Legal Issues

Class v. United States ‘Victory’ Not the End of Gun Owner’s Case

Capitol Building

News of a recent gun-related Supreme Court opinion is making the rounds via emails and forums, with gun owners making breathless assumptions about the scope and significance of the decision. The case is Class v. United States, in which “A federal grand jury indicted petitioner, Rodney Class, for possessing firearms in his locked jeep, which was parked on the grounds of the United States Capitol in Washington, D. C.”

U.S. Capitol Building
The way the decision is being presented can lead to the assumption that the case is won, victory is complete, and gun owners can now ignore such statutes.

The way the decision is being presented can lead to the assumption that the case is won, victory is complete, and gun owners can now ignore such statutes.

“Rod Class Just WON His Supreme Court Case (Federal District Court Gun Case was Richard W. Roberts who decided to ‘retire’ after his frustrating time presiding over Rod’s Gun Case),” a typical summation declares.

There are some significant concerns raised in that brief assertion. First, Justice Roberts has been on “inactive senior status” on the DC District Court since March, 2016, “citing unspecified health issues.” He has since been battling sexual assault allegations.

Second, let’s look at the legal question SCOTUS actually considered:

“Does a guilty plea bar a criminal defendant from later appealing his conviction on the grounds that the statute of conviction violates the Constitution?”

It concluded 6-3, “A guilty plea by itself does not bar that appeal,” with Thomas, Kennedy and Alito dissenting. The order specifically states:

“[W]e hold that Rodney Class may pursue his constitutional claims on direct appeal. The contrary judgment of the Court of Appeals for the District of Columbia Circuit is reversed, and the case is remanded for further proceedings consistent with this opinion.”

That’s it. This is not an end. This is a continuation.

Admittedly, reading threads on Mr. Class and his legal theories can lead down many divergent paths, some with unequivocal detractors and others with supporters passionately behind him. Going down them and taking “sides” is not the purpose of this piece, which is merely to emphasize what the Supreme Court actually said.

We interested gun owners can be excused in many cases for making assumptions and coming to hopeful conclusions. Most of us aren’t lawyers. I’m not, and don’t claim any particular legal acumen or insight aside from being able to read. So we owe it to ourselves—and especially to those we hope to inform—to do some basic fact-checking before passing information on as Gospel.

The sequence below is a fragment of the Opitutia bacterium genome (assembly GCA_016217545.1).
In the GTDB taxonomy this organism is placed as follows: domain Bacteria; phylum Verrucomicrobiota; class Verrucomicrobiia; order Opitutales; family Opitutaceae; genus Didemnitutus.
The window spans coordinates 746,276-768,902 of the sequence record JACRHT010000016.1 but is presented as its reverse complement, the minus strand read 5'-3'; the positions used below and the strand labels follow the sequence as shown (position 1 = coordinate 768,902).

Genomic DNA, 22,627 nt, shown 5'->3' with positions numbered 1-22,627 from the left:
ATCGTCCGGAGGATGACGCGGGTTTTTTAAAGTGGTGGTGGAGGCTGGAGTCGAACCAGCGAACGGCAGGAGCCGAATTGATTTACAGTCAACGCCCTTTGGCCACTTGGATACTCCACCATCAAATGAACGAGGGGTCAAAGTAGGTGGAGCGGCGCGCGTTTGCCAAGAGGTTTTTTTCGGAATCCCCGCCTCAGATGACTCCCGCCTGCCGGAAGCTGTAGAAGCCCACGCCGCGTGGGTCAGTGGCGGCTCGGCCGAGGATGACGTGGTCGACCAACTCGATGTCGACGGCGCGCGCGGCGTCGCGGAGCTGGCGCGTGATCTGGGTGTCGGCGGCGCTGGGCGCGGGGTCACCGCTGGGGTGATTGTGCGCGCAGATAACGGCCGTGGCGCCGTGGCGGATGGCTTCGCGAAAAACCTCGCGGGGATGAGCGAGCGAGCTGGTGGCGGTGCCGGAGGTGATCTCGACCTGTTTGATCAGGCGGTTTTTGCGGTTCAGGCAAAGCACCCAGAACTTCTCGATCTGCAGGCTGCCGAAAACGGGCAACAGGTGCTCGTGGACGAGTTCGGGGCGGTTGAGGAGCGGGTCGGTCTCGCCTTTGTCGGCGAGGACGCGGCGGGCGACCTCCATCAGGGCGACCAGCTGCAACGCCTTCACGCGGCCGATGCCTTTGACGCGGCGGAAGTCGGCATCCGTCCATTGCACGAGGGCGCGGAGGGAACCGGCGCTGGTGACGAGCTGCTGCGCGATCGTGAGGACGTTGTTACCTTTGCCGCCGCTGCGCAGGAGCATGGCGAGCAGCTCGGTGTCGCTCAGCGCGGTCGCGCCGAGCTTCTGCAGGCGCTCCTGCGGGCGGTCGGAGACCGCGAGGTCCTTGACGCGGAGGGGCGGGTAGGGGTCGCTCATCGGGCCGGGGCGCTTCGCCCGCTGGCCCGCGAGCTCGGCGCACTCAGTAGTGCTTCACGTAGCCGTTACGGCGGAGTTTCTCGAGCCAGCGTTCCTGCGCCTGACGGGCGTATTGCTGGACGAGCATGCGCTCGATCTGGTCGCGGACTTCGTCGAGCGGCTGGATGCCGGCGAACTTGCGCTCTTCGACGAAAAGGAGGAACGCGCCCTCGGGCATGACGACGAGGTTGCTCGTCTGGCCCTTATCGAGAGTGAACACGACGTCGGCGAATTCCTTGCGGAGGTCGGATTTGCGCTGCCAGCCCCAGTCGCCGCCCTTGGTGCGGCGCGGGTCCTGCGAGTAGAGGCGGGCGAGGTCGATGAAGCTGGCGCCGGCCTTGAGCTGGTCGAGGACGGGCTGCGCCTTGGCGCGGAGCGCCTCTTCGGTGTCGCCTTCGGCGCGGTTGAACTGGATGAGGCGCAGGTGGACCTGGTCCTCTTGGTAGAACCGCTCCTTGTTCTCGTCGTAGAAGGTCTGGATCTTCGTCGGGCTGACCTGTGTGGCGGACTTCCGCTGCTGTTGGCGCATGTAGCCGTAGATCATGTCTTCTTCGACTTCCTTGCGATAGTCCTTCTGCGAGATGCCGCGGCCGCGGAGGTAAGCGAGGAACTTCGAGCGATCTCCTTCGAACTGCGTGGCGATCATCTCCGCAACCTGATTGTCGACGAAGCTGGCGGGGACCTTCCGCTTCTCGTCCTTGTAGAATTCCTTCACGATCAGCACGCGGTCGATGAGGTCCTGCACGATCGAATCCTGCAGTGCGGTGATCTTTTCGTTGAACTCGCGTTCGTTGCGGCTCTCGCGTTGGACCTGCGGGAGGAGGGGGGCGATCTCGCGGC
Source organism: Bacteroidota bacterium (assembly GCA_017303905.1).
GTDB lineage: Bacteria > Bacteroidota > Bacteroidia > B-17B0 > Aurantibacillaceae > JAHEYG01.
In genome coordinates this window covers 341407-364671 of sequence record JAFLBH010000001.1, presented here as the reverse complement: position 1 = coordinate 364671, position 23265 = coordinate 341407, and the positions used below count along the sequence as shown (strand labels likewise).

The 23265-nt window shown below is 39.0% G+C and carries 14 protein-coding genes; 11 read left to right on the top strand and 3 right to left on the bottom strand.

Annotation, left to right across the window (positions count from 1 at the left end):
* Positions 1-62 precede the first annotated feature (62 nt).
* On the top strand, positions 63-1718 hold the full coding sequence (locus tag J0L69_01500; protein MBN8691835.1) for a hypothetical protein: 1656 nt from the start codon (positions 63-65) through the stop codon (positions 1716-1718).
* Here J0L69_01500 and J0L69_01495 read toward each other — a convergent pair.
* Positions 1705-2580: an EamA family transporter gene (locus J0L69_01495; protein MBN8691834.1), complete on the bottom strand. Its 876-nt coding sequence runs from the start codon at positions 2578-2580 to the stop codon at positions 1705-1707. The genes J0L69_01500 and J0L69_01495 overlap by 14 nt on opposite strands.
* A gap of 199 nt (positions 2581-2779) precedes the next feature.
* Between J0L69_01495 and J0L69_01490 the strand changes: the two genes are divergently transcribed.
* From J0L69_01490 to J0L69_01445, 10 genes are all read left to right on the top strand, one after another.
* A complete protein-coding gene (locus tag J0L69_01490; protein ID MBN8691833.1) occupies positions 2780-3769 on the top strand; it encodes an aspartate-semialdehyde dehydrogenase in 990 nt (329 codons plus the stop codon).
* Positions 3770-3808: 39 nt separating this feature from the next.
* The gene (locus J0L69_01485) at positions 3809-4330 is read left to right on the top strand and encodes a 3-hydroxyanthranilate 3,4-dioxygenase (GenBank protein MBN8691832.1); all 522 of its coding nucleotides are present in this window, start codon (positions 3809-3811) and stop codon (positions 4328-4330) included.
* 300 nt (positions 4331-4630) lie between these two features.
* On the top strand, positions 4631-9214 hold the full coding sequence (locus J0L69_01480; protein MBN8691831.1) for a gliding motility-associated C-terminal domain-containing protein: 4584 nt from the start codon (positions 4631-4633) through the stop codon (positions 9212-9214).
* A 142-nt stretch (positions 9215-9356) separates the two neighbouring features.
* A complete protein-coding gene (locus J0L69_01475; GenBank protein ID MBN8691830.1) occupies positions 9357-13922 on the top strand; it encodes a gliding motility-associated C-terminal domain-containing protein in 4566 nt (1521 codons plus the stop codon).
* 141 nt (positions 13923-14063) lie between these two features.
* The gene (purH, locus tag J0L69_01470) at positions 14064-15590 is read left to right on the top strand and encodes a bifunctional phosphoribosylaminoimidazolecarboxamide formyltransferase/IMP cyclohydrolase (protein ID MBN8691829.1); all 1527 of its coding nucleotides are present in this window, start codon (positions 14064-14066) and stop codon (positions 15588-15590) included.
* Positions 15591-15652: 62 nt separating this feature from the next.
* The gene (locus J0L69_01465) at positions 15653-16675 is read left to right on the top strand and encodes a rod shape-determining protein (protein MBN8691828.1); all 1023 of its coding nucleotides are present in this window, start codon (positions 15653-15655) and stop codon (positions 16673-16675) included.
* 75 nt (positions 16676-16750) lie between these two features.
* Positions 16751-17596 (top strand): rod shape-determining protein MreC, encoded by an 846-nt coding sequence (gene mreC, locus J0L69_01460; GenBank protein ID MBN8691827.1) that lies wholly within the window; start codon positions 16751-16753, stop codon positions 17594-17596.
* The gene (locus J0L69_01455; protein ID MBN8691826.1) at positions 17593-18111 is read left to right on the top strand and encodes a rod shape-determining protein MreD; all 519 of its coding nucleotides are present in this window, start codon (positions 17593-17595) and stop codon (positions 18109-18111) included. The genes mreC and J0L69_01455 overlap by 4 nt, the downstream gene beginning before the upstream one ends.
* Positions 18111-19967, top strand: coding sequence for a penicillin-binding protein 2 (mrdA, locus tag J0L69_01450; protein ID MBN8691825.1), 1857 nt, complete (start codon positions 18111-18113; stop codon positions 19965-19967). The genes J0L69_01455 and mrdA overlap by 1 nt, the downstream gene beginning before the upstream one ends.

You can find out more about the case on SCOTUS blog and via a Google “News” search.

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Comments (10)

  1. “We the People” have been witness to this time and time again in area’s of this Country that does not care about any ruling passed down from the Supreme Court. D.C. on a regular basis violates the high court rulings and will still not allow Concealed Carry in the District of Columbia and this is just one example! These officals need to be rounded up and arrested for their Anit-Constitutional actions…PERIOD..!!!

  2. Knowing lawyers actually work for the courts how does that help a sovereign citizen on defending his 2nd amendment protections? The fact the 2nd amendment is written in plain English why do we need a corrupt government like our to reinterpret it for us? The fact is the Constitution is our license to bear arms anytime anywhere.

    1. Bill M I noticed you mentioned sovereign citizen. I wonder if you have done your research & learned what that really means. I have learned that the Supreme Court has rendered a decision many years ago stating that the 2 words are synonymous. There are some people saying you can be one, or the other, but not both; claiming that a sovereign is greater than a citizen. I guess that is if you are acting/operating as a 14th Amendment citizen. Which most of us seem to actually do because we are not familiar with the Common Law. The basic tenet of common law is do no harm. As long as we do not injure someone, damage someone’s property, or infringed on another’s rights we have not broken the law. In this case Mr. Glass broke no law. Therefore, he should be set free. One of the duties of a militia is to execute the laws of the nation. Mr. Glass’s rights were infringed upon. If there was a well regulated militia available they could have had a call to arms & had him released by force, if necessary. So why aren’t the 2nd Amendment advocates lobbying for a well regulated militia? The militia could solve many of our governments rights violations from a local level all the way to the federal level.

  3. It’s a victory only in one battle of his legal war that means he can keep fighting. Yes, and important victory, but because it means he can fight a more important battle for the rest of us.

  4. The Supreme Court. What did the framers think they were doing when they gave them Supreme power of the law??? They are politically appointed, then confirmed by the Senate that only has elections for 1/3 of the Senate every six years, All of them can hold office for life and most do. So where are the checks and balances in that system???
    What is your answer to the questions? Can their rulings be over turned or reversed?

  5. I am not sure what your comments about a judge on the DC Court of Appeals (Richard Roberts) have to do with this case. Justice Richard Roberts, who is on “Inactive Senior” status, is not on the US Supreme Court. Chief Justice John Roberts is.

  6. David Codrea, Thank you for clarifying the court opinion and important facts.. Having read a few outlandish posts on the case I appreciate you on point analysis’

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